The Met Museum’s collection of British decorative arts is one of the most important outside the United Kingdom. Covering the 16th to 19th century. The collection comprises a wide array of furniture, ceramics, silver, tapestries, and other textiles from the Tudor, Stuart, Georgian, and Victorian eras, ranging in styles from Renaissance, Baroque, and Rococo to Neo-Classical and Neo-Gothic.
This week the museum launched a press preview of the collection and plans for the Met’s newly renovated galleries for British Decorative Arts and Design is set to open on March 2, 2020. The reopening of the British Galleries will be a highlight of The Met’s 150th-anniversary year. Through nearly 700 works created between 1500 and 1900, the suite of 10 galleries will offer a fresh perspective on Britain’s entrepreneurial spirit and complex history.
The Met’s 150th anniversary, we are thinking deeply about the stories told in our galleries and how every object on display is an outstanding work of art – Max Hollein, Met Director
The Museum’s newly installed Annie Laurie Aitken and Josephine Mercy Heathcote Galleries is 11,000 square feet devoted to British decorative arts, design, and sculpture created between 1500 and 1900. The reimagined suite of 10 galleries (including three remarkable 18th-century interiors) will provide a fresh perspective on the period, focusing on its bold, entrepreneurial spirit and complex history. The new narrative will offer a chronological exploration of the intense commercial drive among artists, manufacturers, and retailers that shaped British design over the course of 400 years. During this period, global trade and the growth of the British Empire fueled innovation, industry, and exploitation. Works on view will illuminate the emergence of a new middle class—ready consumers for luxury goods—which inspired an age of exceptional creativity and invention during a time of harsh colonialism.
The British Galleries will reopen with almost 700 works of art on view, including a large number of new acquisitions, mainly works from the 19th century that was purchased with this project in mind. This is the first complete renovation of the galleries since they were established (Josephine Mercy Heathcote Gallery in 1987, Annie Laurie Aitken Galleries in 1995). A prominent new entrance will provide direct access from the galleries for medieval European art.
The new British galleries will create a seamless transition from the Middle Ages to the Renaissance. The 17th-century staircase with exquisite naturalistic carvings—brought to The Met in the 1930s from Cassiobury House, a now-lost Tudor manor—has been meticulously conserved and re-erected in the new galleries. Three magnificent 18th-century rooms from Kirtlington Park, Croome Court, and Lansdowne House will be transformed by modern lighting and meticulous restoration and remain at the heart of the galleries.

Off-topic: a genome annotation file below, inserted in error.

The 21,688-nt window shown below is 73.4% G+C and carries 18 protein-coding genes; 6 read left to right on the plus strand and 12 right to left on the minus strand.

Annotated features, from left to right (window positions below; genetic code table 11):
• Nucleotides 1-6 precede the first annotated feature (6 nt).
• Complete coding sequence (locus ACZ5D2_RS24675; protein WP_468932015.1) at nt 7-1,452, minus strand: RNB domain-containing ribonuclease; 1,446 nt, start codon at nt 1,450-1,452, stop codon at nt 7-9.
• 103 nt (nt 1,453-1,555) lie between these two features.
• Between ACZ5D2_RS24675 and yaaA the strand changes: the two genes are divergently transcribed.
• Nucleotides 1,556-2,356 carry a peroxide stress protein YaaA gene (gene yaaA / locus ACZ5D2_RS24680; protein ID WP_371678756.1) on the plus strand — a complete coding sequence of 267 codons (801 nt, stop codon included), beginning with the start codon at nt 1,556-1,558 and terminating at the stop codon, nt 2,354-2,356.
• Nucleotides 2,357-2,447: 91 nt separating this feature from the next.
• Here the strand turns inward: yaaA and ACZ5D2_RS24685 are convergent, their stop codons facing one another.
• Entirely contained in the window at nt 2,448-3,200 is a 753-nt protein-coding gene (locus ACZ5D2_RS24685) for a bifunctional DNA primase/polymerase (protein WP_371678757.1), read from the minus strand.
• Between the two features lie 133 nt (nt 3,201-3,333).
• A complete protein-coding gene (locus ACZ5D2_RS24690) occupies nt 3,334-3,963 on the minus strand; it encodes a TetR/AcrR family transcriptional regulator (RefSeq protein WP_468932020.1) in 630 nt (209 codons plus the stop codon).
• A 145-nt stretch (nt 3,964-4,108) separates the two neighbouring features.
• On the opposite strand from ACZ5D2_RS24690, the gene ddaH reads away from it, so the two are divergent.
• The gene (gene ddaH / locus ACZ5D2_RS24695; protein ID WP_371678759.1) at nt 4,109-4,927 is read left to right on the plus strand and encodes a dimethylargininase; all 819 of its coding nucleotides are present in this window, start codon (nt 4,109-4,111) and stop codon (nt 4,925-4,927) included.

“The Met’s extraordinary collection of British decorative arts is unparalleled on this side of the Atlantic, and the redesigned galleries will breathe new life into the collection in compelling and unexpected ways,” said Max Hollein, Director of The Met. “Especially on the occasion of The Met’s 150th anniversary, we are thinking deeply about the stories told in our galleries and how every object on display is an outstanding work of art but also embodies a history that can be read from multiple perspectives: a beautiful English teapot speaks to both the prosperous commercial economy and the exploitative history of the tea trade. The curators have created a new narrative for the galleries that sheds light on four centuries of extraordinary artistic achievement alongside the realities of colonial rule. The result is a thoughtful examination of the British Empire and its astonishing artistic legacy.”
Sarah Lawrence, the Iris and B. Gerald Cantor Curator in Charge of The Met’s Department of European Sculpture and Decorative Arts, said: “This ambitious narrative of bold creativity in an entrepreneurial society will have particular resonance in New York, where historic hubs of manufacture have recently been reinvigorated by new design practices and an innovative economy. The installation will demonstrate that this is a history that remains highly relevant and that these extraordinary objects speak to us today with genuine eloquence.”
Wolf Burchard, Associate Curator of British Furniture and Decorative Arts and lead curator for the new galleries, added: “It appears particularly timely to ask oneself the question of how best to convey Britain’s culture of creativity at a moment when the United Kingdom is reassessing its role on the European and global stage. We are reminded that the history of British art is far from an isolated one. For centuries, London’s flourishing economy encouraged the trading of foreign luxury goods. It attracted countless artists and artisans from abroad, many of whom will be represented in The Met’s new British Galleries. The aim is to present British decorative arts, sculpture, and design beyond royal and country house patronage, focusing on the ways craftsmen and manufacturers had to think outside the box, how to use new technologies, and how to market themselves. The galleries’ design creates an extremely stimulating new stage for our works of art to perform to their best of abilities and an excellent platform to shed new light on British art.”